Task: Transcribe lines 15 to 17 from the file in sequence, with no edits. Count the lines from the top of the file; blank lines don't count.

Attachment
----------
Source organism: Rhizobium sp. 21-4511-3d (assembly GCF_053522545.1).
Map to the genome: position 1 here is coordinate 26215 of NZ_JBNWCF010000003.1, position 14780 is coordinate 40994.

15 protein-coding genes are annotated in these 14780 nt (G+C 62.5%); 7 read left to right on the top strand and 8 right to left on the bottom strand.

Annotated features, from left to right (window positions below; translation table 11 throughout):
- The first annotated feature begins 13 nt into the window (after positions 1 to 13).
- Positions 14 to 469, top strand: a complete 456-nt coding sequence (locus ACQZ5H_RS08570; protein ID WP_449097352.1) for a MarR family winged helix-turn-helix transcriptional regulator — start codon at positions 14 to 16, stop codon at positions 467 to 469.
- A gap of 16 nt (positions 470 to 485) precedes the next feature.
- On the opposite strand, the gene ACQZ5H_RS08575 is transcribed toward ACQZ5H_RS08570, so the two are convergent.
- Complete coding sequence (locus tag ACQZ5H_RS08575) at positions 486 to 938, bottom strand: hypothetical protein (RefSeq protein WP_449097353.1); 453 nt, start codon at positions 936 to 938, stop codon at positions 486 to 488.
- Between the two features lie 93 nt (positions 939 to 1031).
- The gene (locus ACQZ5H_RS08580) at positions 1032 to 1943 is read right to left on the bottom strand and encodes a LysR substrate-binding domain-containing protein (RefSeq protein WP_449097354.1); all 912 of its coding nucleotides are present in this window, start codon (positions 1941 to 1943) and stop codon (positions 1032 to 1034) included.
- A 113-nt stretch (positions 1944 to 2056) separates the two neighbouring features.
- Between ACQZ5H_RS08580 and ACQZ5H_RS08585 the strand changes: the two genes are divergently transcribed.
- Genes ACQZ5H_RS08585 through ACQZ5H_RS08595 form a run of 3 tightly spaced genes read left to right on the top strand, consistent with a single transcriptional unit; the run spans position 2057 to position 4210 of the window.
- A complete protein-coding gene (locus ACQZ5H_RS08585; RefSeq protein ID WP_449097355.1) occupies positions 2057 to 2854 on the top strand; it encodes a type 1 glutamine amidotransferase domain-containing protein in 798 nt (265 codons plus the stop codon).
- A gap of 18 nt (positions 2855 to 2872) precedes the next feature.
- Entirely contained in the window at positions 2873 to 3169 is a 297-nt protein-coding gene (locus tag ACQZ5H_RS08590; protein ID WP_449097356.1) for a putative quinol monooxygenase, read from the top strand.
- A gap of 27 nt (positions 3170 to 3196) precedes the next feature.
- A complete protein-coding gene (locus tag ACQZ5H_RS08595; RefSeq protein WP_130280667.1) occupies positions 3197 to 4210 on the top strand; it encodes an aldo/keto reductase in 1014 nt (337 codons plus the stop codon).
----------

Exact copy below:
- A complete protein-coding gene (locus ACQZ5H_RS08585; RefSeq protein ID WP_449097355.1) occupies positions 2057 to 2854 on the top strand; it encodes a type 1 glutamine amidotransferase domain-containing protein in 798 nt (265 codons plus the stop codon).
- A gap of 18 nt (positions 2855 to 2872) precedes the next feature.
- Entirely contained in the window at positions 2873 to 3169 is a 297-nt protein-coding gene (locus tag ACQZ5H_RS08590; protein ID WP_449097356.1) for a putative quinol monooxygenase, read from the top strand.